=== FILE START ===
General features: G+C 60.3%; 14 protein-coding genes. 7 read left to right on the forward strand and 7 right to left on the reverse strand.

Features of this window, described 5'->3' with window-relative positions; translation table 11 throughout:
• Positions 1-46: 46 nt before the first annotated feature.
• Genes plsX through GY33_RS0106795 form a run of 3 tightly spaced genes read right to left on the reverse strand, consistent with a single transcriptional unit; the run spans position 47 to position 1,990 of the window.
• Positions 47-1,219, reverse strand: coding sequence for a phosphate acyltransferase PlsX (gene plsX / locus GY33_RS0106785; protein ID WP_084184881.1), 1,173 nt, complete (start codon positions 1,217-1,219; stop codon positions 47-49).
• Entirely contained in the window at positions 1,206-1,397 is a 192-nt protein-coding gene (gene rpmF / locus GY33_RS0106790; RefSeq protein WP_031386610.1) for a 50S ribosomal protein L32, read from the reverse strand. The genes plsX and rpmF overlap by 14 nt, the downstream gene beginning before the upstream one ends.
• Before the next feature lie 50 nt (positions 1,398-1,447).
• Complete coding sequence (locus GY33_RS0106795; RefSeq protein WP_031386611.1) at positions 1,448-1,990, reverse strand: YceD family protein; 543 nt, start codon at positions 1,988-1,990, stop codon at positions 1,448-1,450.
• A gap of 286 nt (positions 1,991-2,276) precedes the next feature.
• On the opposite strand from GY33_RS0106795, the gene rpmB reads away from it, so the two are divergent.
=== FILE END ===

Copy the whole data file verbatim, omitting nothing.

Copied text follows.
General features: G+C 60.3%; 14 protein-coding genes. 7 read left to right on the forward strand and 7 right to left on the reverse strand.

Features of this window, described 5'->3' with window-relative positions; translation table 11 throughout:
• Positions 1-46: 46 nt before the first annotated feature.
• Genes plsX through GY33_RS0106795 form a run of 3 tightly spaced genes read right to left on the reverse strand, consistent with a single transcriptional unit; the run spans position 47 to position 1,990 of the window.
• Positions 47-1,219, reverse strand: coding sequence for a phosphate acyltransferase PlsX (gene plsX / locus GY33_RS0106785; protein ID WP_084184881.1), 1,173 nt, complete (start codon positions 1,217-1,219; stop codon positions 47-49).
• Entirely contained in the window at positions 1,206-1,397 is a 192-nt protein-coding gene (gene rpmF / locus GY33_RS0106790; RefSeq protein WP_031386610.1) for a 50S ribosomal protein L32, read from the reverse strand. The genes plsX and rpmF overlap by 14 nt, the downstream gene beginning before the upstream one ends.
• Before the next feature lie 50 nt (positions 1,398-1,447).
• Complete coding sequence (locus GY33_RS0106795; RefSeq protein WP_031386611.1) at positions 1,448-1,990, reverse strand: YceD family protein; 543 nt, start codon at positions 1,988-1,990, stop codon at positions 1,448-1,450.
• A gap of 286 nt (positions 1,991-2,276) precedes the next feature.
• On the opposite strand from GY33_RS0106795, the gene rpmB reads away from it, so the two are divergent.